with losses of other states where NCRIC also does business, certain data pertaining to the District of Columbia are not found in this statement.
show that, in 2001, NCRIC tried 20 cases and settled two others out of court.
From these sources, it is estimated that the total cost of claims for NCRIC to defend and indemnify physicians in the District of Columbia in 2001 was $6,238,311 of which $756,568 were non-economic damages (Table 1).
NCRIC's financial report also indicates that only one of the five plaintiff verdicts in 2001 exceeded its reinsurance threshold of $500,000.
Although Brennan et al, showed a disproportionately high percentage of potential non-meritorious cases among all cases filed, let's assume that 90 percent of the opinions behind the NCRIC experience were justifiable and, if tested by the above methodology, were not distorted by extremes.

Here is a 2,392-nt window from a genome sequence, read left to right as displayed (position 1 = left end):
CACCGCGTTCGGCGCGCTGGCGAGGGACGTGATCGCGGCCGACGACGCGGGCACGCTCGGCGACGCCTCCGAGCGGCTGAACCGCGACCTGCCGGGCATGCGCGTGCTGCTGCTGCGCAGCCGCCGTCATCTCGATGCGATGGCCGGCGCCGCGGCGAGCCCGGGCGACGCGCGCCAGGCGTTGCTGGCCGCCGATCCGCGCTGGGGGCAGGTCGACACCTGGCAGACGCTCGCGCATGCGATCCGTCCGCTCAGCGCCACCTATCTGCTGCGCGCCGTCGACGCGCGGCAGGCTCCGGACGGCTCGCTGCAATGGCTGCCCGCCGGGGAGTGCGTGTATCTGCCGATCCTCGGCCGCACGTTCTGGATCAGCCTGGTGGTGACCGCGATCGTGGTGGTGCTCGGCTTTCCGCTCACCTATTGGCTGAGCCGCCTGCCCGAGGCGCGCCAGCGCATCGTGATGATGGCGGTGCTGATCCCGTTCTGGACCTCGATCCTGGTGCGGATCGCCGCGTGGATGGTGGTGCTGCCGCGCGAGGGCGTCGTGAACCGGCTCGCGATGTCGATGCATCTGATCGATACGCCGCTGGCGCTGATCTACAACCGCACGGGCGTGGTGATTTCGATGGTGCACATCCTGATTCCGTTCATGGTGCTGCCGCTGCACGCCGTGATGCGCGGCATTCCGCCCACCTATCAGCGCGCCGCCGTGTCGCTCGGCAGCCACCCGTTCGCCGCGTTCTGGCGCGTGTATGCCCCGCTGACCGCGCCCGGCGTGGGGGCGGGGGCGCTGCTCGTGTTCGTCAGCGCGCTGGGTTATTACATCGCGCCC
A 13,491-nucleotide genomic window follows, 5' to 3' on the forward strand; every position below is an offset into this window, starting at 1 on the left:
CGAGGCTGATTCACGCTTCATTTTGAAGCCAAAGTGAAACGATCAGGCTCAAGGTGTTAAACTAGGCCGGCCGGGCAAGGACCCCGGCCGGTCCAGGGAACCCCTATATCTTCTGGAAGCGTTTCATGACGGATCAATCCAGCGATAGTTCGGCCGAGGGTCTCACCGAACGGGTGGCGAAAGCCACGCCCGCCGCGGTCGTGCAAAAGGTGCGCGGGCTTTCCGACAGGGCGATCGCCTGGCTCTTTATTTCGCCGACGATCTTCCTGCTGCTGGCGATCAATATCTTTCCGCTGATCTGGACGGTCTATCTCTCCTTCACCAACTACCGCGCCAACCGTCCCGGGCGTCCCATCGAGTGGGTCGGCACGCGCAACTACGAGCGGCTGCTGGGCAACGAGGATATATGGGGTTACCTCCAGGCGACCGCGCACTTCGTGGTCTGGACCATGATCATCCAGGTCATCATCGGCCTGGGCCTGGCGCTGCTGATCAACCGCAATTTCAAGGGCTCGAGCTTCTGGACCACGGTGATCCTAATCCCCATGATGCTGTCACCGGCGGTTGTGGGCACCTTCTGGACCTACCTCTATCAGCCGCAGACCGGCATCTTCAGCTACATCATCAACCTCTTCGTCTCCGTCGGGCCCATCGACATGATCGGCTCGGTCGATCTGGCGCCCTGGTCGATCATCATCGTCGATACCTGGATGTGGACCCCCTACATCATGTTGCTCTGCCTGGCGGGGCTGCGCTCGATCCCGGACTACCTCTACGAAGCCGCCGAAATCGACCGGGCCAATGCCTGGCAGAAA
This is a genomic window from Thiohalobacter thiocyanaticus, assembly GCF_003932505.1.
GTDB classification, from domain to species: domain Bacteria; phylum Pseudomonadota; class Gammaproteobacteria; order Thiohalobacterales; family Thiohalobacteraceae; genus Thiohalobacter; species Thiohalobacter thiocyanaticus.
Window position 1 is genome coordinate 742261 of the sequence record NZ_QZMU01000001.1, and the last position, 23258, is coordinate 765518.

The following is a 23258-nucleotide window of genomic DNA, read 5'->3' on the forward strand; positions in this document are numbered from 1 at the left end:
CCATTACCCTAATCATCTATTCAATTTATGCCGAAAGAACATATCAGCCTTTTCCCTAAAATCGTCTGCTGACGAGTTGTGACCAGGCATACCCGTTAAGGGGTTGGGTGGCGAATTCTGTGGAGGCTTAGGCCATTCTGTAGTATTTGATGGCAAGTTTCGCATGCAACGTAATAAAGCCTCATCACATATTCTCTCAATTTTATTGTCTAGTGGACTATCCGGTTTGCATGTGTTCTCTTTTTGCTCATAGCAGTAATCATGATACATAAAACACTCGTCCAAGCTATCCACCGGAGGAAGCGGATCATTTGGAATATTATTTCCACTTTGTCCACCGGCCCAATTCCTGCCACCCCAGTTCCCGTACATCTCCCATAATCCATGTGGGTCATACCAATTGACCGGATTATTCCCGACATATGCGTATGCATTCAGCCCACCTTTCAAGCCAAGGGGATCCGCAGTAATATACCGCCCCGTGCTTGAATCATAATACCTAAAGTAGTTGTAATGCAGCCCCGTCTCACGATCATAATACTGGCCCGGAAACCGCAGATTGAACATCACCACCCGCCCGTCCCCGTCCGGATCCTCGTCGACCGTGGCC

Exposing the two error-prone opinions of plaintiff experts could have saved NCRIC $1 million in potential verdicts (assuming that the single $1.15 million verdict was a meritorious case) and $148,000 in defense costs (Table 2).
This saves money for NCRIC. Part of this saving would be offset by defense legal costs.
The purpose for calculating the cost driver is to determine a performance measure, not to prove that these savings are the actual savings to NCRIC. In effect, the cost driver is the opportunity cost to NCRIC for not reconciling error-prone opinions.